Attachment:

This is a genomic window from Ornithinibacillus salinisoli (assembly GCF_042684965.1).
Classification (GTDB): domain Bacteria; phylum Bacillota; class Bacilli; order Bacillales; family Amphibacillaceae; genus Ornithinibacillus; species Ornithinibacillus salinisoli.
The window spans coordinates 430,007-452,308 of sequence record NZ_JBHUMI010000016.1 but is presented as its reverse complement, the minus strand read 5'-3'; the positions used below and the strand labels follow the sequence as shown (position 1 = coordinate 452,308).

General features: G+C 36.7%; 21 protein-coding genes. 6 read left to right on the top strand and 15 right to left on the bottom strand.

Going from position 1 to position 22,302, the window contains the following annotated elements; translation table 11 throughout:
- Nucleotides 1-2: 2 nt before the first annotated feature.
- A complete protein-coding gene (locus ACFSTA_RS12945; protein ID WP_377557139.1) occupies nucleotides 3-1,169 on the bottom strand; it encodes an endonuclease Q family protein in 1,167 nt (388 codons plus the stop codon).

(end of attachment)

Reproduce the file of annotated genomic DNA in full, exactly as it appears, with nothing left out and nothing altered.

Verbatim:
This is a genomic window from Ornithinibacillus salinisoli (assembly GCF_042684965.1).
Classification (GTDB): domain Bacteria; phylum Bacillota; class Bacilli; order Bacillales; family Amphibacillaceae; genus Ornithinibacillus; species Ornithinibacillus salinisoli.
The window spans coordinates 430,007-452,308 of sequence record NZ_JBHUMI010000016.1 but is presented as its reverse complement, the minus strand read 5'-3'; the positions used below and the strand labels follow the sequence as shown (position 1 = coordinate 452,308).

General features: G+C 36.7%; 21 protein-coding genes. 6 read left to right on the top strand and 15 right to left on the bottom strand.

Going from position 1 to position 22,302, the window contains the following annotated elements; translation table 11 throughout:
- Nucleotides 1-2: 2 nt before the first annotated feature.
- A complete protein-coding gene (locus ACFSTA_RS12945; protein ID WP_377557139.1) occupies nucleotides 3-1,169 on the bottom strand; it encodes an endonuclease Q family protein in 1,167 nt (388 codons plus the stop codon).